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There is a lecture and a tutorial that you must attend each week.

Tutorials begin in the second week of the semester.

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Learning Outcomes

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Students who successfully complete the course should be able to:

  • Explain the definitions of and differences between key concepts of ethnicity, race, nationality

    Students who successfully complete the course should be able to:Explain the definitions of and differences between key concepts of ethnicity, race, nationality, ancestry, cultures, populations, indigeneity
    Reflect meaningfully on their own positioning and identity in relation to ethnicity or nationality
    Answer the following questions:

    How are notions of ethnicity, race, or nationalism constructed, deployed, and reproduced?
    How are categories like ethnicity, race, nationality, indigeneity, implicated in the construction of individual and group identity, belonging, and exclusion?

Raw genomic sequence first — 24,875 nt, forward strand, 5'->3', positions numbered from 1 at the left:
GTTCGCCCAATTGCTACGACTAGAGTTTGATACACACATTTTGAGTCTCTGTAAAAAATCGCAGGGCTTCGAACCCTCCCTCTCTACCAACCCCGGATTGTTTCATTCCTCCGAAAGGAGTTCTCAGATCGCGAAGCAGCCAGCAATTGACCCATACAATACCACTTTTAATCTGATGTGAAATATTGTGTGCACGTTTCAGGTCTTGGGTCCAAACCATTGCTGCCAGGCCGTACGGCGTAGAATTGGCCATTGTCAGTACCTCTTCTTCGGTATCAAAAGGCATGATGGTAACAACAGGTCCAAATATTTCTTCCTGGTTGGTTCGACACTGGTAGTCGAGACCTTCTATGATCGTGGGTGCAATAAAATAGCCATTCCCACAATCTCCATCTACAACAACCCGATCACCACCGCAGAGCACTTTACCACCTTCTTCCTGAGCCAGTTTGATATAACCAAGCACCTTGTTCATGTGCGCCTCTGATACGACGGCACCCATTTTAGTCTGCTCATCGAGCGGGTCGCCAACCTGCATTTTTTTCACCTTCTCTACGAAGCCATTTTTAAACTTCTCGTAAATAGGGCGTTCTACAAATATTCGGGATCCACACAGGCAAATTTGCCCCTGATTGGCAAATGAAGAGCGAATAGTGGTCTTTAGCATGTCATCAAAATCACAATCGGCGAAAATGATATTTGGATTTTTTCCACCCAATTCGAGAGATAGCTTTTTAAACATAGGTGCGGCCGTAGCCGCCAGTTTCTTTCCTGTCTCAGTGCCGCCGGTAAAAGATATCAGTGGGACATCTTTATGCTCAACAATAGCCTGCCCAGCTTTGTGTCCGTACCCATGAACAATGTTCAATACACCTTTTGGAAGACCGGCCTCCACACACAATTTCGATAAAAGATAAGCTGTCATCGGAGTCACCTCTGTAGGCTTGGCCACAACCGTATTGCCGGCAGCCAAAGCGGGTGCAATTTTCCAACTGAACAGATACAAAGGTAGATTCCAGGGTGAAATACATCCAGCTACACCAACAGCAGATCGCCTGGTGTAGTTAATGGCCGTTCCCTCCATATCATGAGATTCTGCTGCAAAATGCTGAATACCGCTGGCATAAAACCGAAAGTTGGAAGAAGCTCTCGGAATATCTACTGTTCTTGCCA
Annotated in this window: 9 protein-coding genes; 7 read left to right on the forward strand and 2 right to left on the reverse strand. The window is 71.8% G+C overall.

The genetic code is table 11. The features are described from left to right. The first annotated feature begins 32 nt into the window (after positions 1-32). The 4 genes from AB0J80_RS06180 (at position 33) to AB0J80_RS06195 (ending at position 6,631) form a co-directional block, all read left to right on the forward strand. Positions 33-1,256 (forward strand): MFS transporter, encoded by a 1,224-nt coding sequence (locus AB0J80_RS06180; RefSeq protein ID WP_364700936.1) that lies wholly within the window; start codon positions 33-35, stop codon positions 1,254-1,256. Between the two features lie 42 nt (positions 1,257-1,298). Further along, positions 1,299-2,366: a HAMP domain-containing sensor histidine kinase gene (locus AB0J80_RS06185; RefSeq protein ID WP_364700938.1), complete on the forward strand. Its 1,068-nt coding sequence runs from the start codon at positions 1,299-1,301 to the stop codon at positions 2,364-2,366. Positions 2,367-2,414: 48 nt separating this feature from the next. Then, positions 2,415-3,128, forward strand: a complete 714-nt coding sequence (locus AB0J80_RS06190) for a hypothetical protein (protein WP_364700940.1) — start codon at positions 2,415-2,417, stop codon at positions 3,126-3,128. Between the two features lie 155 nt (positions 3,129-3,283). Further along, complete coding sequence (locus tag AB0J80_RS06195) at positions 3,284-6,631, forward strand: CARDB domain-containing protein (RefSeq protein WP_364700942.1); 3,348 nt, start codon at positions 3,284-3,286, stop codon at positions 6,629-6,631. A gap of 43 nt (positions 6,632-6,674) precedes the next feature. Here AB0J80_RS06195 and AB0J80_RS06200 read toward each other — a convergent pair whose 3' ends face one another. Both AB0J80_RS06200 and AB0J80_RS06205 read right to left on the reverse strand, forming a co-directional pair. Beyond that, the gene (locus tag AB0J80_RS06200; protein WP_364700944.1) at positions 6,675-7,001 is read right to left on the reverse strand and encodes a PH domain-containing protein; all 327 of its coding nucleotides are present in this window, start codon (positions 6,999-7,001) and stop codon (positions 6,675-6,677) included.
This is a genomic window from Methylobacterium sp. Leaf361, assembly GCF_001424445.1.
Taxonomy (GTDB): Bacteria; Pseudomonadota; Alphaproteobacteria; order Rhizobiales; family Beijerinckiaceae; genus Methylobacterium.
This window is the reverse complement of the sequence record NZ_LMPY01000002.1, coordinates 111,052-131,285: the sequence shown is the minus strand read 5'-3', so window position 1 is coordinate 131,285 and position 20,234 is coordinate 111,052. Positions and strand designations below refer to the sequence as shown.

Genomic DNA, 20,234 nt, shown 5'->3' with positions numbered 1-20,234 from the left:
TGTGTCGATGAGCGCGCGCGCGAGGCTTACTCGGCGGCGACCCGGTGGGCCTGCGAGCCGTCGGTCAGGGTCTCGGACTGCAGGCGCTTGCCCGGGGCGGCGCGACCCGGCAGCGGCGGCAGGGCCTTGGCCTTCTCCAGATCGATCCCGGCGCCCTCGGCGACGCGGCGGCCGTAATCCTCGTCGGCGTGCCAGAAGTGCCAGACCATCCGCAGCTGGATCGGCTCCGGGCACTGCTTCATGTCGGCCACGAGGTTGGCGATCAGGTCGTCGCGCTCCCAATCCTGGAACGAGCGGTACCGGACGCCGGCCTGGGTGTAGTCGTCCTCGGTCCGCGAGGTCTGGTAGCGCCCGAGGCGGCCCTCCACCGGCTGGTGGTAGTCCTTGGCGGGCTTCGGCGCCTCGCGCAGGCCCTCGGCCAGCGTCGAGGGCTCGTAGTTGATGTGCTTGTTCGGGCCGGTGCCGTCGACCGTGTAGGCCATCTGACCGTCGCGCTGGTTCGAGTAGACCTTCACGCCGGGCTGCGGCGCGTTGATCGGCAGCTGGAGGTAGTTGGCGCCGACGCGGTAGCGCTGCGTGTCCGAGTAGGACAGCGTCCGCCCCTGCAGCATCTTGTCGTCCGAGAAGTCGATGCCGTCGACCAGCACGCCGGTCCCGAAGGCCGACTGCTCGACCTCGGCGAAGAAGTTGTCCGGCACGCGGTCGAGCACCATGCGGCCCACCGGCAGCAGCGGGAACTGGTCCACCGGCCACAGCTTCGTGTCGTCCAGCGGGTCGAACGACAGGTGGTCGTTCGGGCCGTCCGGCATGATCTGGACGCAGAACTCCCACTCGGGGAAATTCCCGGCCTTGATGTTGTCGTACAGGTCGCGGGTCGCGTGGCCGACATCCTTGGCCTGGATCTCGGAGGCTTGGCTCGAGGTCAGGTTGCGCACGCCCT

What is the relationship between ethnicity/race and biology?
    How do constructs of ethnicity, race, or nationalism become embodied and naturalised?
    What is racism, where does it come from, and what are its effects?

    Linked to the following assessments:
  • Reflect meaningfully on their own positioning and identity in relation to ethnicity or nationality
    Linked to the following assessments:
  • Answer the following questions:
    • How are notions of ethnicity, race, or nationalism constructed, deployed, and reproduced?
    • How are categories like ethnicity, race, nationality, indigeneity, implicated in the construction of individual and group identity, belonging, and exclusion?
    • What is the relationship between ethnicity/race and biology?
    • How do constructs of ethnicity, race, or nationalism become embodied and naturalised?
    • What is racism, where does it come from, and what are its effects?
    Linked to the following assessments:
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Assessment

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The internal assessment/exam ratio (as stated in the University Calendar) is 1:0. There is no final exam.